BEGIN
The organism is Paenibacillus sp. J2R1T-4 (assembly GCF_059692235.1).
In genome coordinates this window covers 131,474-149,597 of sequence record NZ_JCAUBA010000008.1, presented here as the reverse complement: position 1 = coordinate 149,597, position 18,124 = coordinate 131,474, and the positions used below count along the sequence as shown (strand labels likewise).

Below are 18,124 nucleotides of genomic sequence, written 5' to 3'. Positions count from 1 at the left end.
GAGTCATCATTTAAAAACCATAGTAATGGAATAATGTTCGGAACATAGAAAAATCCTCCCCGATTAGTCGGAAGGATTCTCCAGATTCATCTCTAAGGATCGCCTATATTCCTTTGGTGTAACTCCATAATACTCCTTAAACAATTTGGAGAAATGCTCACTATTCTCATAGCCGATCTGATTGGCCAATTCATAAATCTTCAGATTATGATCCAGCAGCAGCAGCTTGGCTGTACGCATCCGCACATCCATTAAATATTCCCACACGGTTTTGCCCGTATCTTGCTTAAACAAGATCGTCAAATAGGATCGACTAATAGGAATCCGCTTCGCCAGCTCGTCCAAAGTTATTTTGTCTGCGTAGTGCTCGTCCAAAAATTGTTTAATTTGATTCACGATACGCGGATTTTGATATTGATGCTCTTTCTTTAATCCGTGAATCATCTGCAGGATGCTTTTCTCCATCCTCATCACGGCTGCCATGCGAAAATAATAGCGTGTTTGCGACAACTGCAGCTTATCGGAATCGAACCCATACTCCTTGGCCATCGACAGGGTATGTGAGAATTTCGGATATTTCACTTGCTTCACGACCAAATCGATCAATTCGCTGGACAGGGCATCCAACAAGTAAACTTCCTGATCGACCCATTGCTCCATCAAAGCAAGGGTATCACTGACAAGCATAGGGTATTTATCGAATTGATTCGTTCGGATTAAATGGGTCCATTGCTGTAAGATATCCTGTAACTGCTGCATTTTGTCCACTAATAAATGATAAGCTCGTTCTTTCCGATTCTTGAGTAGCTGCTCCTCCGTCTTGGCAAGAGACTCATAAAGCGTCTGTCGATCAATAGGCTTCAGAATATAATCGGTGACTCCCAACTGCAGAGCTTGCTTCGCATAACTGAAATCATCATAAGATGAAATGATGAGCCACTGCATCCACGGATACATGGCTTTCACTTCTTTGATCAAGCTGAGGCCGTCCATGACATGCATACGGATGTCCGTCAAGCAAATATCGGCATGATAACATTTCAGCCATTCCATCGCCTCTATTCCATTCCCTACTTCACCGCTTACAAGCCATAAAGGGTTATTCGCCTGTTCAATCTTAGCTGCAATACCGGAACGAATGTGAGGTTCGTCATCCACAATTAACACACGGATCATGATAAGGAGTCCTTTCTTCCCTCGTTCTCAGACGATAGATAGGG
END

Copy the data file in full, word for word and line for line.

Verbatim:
The organism is Paenibacillus sp. J2R1T-4 (assembly GCF_059692235.1).
In genome coordinates this window covers 131,474-149,597 of sequence record NZ_JCAUBA010000008.1, presented here as the reverse complement: position 1 = coordinate 149,597, position 18,124 = coordinate 131,474, and the positions used below count along the sequence as shown (strand labels likewise).

Below are 18,124 nucleotides of genomic sequence, written 5' to 3'. Positions count from 1 at the left end.
GAGTCATCATTTAAAAACCATAGTAATGGAATAATGTTCGGAACATAGAAAAATCCTCCCCGATTAGTCGGAAGGATTCTCCAGATTCATCTCTAAGGATCGCCTATATTCCTTTGGTGTAACTCCATAATACTCCTTAAACAATTTGGAGAAATGCTCACTATTCTCATAGCCGATCTGATTGGCCAATTCATAAATCTTCAGATTATGATCCAGCAGCAGCAGCTTGGCTGTACGCATCCGCACATCCATTAAATATTCCCACACGGTTTTGCCCGTATCTTGCTTAAACAAGATCGTCAAATAGGATCGACTAATAGGAATCCGCTTCGCCAGCTCGTCCAAAGTTATTTTGTCTGCGTAGTGCTCGTCCAAAAATTGTTTAATTTGATTCACGATACGCGGATTTTGATATTGATGCTCTTTCTTTAATCCGTGAATCATCTGCAGGATGCTTTTCTCCATCCTCATCACGGCTGCCATGCGAAAATAATAGCGTGTTTGCGACAACTGCAGCTTATCGGAATCGAACCCATACTCCTTGGCCATCGACAGGGTATGTGAGAATTTCGGATATTTCACTTGCTTCACGACCAAATCGATCAATTCGCTGGACAGGGCATCCAACAAGTAAACTTCCTGATCGACCCATTGCTCCATCAAAGCAAGGGTATCACTGACAAGCATAGGGTATTTATCGAATTGATTCGTTCGGATTAAATGGGTCCATTGCTGTAAGATATCCTGTAACTGCTGCATTTTGTCCACTAATAAATGATAAGCTCGTTCTTTCCGATTCTTGAGTAGCTGCTCCTCCGTCTTGGCAAGAGACTCATAAAGCGTCTGTCGATCAATAGGCTTCAGAATATAATCGGTGACTCCCAACTGCAGAGCTTGCTTCGCATAACTGAAATCATCATAAGATGAAATGATGAGCCACTGCATCCACGGATACATGGCTTTCACTTCTTTGATCAAGCTGAGGCCGTCCATGACATGCATACGGATGTCCGTCAAGCAAATATCGGCATGATAACATTTCAGCCATTCCATCGCCTCTATTCCATTCCCTACTTCACCGCTTACAAGCCATAAAGGGTTATTCGCCTGTTCAATCTTAGCTGCAATACCGGAACGAATGTGAGGTTCGTCATCCACAATTAACACACGGATCATGATAAGGAGTCCTTTCTTCCCTCGTTCTCAGACGATAGATAGGG